MacArthur Foundation reveals 2012 'genius grants'
(AP)—Mandolin player and composer Chris Thile learned the hard way that when you get a call from the 312 area code this time of year, you should probably answer the phone.
Thile is among 23 recipients of this year's MacArthur Foundation "genius grants," which are given in a secrecy-shrouded process. Winners have no idea they've been nominated for the $500,000 awards until they get the call, and nominators must remain anonymous.
Thile ignored the incessant phone calls from the foundation at first, thinking they were election-year robocalls. Then he received an ominous message: "Don't tell anyone about this call."
His tour manager searched for the number online and told him, "It appears to be from something called the MacArthur Foundation." It was a name Thile recognized.
"I think I must have turned white," he said. "I've never felt so internally warm. My heart was racing. All of a sudden, I felt very askew physically. I was trying to catch my breath. ... I thought, 'Oh my God, did I win a MacArthur?'"
The grants, paid over five years, give recipients freedom to pursue a creative vision. Winners, who work in fields ranging from medicine and science to the arts and journalism, don't have to report how they spend the money.
Thile, who played with Nickel Creek and is now touring with Punch Brothers, said he may use the grant to fund a chamber music project for a bluegrass quintet.
Northwestern University historian Dylan C. Penningroth said he now can expand his search for court records of property owned by slaves in the pre-Civil War South.
"This grant will make it possible for me to think big, to be more ambitious about the time period I cover and the questions I'm trying to answer, like, what's the connection to the modern civil rights era?" Penningroth said.
For other winners—there have been 873 so far, including this year's recipients—the grants bring prestige, confirmation and, in some cases, moments of profound reflection about life and fate.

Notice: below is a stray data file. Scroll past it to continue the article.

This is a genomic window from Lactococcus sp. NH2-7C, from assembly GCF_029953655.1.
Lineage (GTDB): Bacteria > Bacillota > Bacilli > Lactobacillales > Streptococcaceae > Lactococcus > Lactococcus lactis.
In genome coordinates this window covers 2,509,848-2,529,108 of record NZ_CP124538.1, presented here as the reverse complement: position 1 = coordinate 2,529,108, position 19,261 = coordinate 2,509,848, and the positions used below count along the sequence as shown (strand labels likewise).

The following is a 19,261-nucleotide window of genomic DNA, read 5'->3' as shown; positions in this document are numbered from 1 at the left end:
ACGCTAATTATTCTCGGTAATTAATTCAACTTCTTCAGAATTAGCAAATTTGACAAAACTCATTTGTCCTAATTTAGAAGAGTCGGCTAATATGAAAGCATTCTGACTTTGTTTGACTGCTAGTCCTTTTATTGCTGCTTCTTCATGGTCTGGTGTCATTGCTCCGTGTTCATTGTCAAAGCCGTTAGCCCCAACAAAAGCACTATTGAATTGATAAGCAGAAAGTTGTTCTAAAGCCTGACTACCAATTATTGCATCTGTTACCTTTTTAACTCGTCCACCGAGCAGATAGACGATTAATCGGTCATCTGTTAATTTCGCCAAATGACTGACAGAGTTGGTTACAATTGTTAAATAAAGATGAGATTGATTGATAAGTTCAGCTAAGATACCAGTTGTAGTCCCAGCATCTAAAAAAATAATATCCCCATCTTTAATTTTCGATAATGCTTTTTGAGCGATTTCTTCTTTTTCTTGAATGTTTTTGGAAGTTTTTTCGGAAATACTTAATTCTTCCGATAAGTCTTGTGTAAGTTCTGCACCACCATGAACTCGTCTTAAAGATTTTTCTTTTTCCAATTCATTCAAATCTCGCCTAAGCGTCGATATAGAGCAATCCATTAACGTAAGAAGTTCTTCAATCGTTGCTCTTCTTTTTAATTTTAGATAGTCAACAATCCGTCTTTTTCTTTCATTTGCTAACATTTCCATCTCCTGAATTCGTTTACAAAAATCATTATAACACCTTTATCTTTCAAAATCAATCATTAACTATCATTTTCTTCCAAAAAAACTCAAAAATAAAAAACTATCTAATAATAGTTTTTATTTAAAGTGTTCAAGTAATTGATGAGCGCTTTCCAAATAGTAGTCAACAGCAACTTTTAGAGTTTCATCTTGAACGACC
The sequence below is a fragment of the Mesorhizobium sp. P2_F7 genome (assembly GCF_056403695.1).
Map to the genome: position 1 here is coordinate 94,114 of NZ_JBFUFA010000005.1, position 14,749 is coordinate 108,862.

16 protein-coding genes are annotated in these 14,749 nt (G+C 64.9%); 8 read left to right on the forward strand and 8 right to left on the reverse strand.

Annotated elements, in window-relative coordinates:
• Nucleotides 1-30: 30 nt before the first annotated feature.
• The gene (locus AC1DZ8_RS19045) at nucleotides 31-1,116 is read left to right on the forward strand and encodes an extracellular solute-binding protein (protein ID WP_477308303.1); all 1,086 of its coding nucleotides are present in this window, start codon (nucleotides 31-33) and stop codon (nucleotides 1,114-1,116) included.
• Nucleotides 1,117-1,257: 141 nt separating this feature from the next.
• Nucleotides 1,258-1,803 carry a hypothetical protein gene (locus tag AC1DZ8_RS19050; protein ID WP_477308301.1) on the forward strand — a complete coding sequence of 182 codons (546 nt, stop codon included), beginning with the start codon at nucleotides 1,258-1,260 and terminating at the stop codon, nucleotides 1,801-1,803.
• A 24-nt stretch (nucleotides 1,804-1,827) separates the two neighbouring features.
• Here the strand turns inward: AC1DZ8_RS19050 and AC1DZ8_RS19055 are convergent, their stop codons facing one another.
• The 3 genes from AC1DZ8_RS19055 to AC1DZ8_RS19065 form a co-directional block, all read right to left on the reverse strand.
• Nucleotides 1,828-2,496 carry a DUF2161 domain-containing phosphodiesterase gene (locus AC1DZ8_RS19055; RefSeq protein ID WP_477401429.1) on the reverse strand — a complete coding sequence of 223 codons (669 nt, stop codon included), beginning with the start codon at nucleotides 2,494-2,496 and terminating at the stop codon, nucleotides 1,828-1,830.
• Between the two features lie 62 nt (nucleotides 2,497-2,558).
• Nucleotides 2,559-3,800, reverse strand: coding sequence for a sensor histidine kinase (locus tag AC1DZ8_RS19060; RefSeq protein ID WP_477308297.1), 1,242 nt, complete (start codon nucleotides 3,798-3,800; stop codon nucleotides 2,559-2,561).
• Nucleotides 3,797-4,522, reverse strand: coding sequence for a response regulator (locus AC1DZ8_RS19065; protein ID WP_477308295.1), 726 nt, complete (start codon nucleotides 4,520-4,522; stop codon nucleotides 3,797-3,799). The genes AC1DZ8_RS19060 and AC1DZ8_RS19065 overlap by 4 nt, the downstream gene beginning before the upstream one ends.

"It left me thinking about my childhood," said Dominican-American author Junot Diaz, who wrote the Pulitzer-winning novel "The Brief Wondrous Life of Oscar Wao."
"It would never have dawned on me to think such a thing was possible for me," Diaz said, reflecting on his early years in New Jersey "struggling with poverty, struggling with English. ... I came from a community that was about as hard-working as you can get and yet no one saw or recognized in any way our contributions or our genius. ... I have to wonder, but for circumstances, how many other kids that I came up with are more worthy of this fellowship than me?"
David Finkel, author and national enterprise editor for the Washington Post, said the grant will allow him to complete a story he began in his book, "The Good Soldiers." The nonfiction work recounted the experiences of a U.S. Army infantry battalion deployed to Baghdad as part of the 2007 surge. Finkel is now following returning soldiers and their families, "watching a lot of them sink lower and lower and try to get help and maybe not doing so well with the help that's out there."
Winning a MacArthur grant felt like an endorsement not only of his own work, he said, but also of the type of long-form journalism he practices, which is in jeopardy as newspapers respond to the digital age. Declining circulation has forced newspaper publishers to shrink the size of their print publications and their staffs. Finkel admires the experimentation under way in journalism, but added: "I'm old-fashioned. The thing I'm most moved by is a well-told, deeply reported long story."
Maurice Lim Miller saw the MacArthur nod as validation of his project, called the Family Independence Initiative. The project, started in 2001 in Oakland, California, rewards self-sufficiency among residents of low-income neighborhoods by bringing groups of friends together and asking them to track the steps they take toward saving money, finding jobs, helping their children do well in school and other goals. Families increase their incomes and savings, start businesses and buy homes, he said.
Neither liberal nor conservative, the initiative transcends the current political debate about personal responsibility, Lim Miller said.
"Our work falls between the arguments that are being had between the right and the left," Lim Miller said. "The argument that people DON'T take personal responsibility is wrong. But the argument that they SHOULD take personal responsibility is right."
MacArthur winner Elissa Hallem is studying how parasitic worms find hosts through their sense of smell. Threadworms, attracted by carbon dioxide, can enter a person's body through the soles of the feet, for example. Hallem's work may someday prevent parasites from harming humans and improve the efficiency of good parasites that infect crop-killing insects.
"I didn't manage to say much other than, 'Wow' and 'Thank you,'" Hallem said about the "genius grant" call, which came as she was working in the microscope room at the University of California, Los Angeles. "I feel very honored that they recognized my work in this way and are making this investment in my research."